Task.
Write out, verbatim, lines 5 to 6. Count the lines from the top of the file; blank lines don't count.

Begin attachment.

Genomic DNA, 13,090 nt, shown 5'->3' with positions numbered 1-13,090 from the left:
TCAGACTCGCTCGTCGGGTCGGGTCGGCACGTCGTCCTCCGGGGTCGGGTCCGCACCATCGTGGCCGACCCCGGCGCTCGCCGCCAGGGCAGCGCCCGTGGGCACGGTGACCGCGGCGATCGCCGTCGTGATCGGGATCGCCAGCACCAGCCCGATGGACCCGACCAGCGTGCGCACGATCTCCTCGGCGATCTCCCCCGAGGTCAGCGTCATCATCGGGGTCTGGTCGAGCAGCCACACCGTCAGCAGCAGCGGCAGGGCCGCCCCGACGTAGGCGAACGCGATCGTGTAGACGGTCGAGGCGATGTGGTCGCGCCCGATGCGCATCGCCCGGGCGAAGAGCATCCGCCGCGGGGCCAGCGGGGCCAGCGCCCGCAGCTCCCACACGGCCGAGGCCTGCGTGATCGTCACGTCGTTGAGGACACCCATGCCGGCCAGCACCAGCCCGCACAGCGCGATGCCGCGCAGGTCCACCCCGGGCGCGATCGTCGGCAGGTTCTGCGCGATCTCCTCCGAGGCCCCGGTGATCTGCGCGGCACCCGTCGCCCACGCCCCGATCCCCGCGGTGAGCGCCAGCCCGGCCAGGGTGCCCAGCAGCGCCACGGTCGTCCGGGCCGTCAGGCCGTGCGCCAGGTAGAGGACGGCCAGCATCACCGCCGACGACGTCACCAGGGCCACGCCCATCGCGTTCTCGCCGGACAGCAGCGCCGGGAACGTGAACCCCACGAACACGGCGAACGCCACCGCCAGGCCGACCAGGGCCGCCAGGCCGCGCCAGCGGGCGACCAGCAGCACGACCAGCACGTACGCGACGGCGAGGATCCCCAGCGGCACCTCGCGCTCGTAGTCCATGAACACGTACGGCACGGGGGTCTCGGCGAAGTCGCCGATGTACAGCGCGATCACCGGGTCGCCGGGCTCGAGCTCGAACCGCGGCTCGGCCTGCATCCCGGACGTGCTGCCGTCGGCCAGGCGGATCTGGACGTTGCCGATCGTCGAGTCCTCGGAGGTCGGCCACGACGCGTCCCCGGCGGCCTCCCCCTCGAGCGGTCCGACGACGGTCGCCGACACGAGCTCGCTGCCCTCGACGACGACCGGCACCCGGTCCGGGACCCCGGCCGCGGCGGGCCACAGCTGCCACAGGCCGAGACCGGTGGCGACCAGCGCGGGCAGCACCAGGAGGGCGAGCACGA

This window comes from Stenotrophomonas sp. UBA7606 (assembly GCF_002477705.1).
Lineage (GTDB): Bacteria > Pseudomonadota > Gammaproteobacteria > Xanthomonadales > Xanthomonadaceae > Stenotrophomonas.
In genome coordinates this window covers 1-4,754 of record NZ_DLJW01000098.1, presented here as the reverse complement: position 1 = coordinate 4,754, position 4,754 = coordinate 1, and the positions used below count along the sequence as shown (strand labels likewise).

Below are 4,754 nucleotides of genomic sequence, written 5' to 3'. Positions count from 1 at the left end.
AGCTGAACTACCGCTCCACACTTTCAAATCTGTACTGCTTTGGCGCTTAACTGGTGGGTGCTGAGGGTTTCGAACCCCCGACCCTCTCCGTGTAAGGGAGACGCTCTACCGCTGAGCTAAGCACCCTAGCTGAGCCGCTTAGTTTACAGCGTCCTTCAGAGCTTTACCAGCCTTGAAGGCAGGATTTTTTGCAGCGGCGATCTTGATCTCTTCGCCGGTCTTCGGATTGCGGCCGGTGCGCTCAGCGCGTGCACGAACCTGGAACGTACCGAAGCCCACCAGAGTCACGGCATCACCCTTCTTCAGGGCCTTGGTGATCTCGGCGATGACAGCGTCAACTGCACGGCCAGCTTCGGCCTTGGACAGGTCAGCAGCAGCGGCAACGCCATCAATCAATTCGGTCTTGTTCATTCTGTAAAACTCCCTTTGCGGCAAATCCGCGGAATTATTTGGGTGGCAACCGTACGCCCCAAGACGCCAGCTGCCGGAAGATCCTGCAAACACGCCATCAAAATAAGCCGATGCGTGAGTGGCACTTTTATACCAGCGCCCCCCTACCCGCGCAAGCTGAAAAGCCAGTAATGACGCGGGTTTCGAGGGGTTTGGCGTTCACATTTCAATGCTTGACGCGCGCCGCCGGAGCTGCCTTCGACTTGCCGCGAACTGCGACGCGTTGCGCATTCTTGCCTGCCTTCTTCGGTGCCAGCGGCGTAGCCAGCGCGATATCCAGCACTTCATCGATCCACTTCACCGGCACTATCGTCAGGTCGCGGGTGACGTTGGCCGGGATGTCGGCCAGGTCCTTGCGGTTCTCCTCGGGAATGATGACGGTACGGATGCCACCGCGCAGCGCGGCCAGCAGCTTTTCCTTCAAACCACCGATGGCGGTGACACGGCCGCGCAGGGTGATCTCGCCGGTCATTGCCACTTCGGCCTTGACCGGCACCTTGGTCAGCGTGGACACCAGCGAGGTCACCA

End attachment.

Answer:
In genome coordinates this window covers 1-4,754 of record NZ_DLJW01000098.1, presented here as the reverse complement: position 1 = coordinate 4,754, position 4,754 = coordinate 1, and the positions used below count along the sequence as shown (strand labels likewise).

Below are 4,754 nucleotides of genomic sequence, written 5' to 3'. Positions count from 1 at the left end.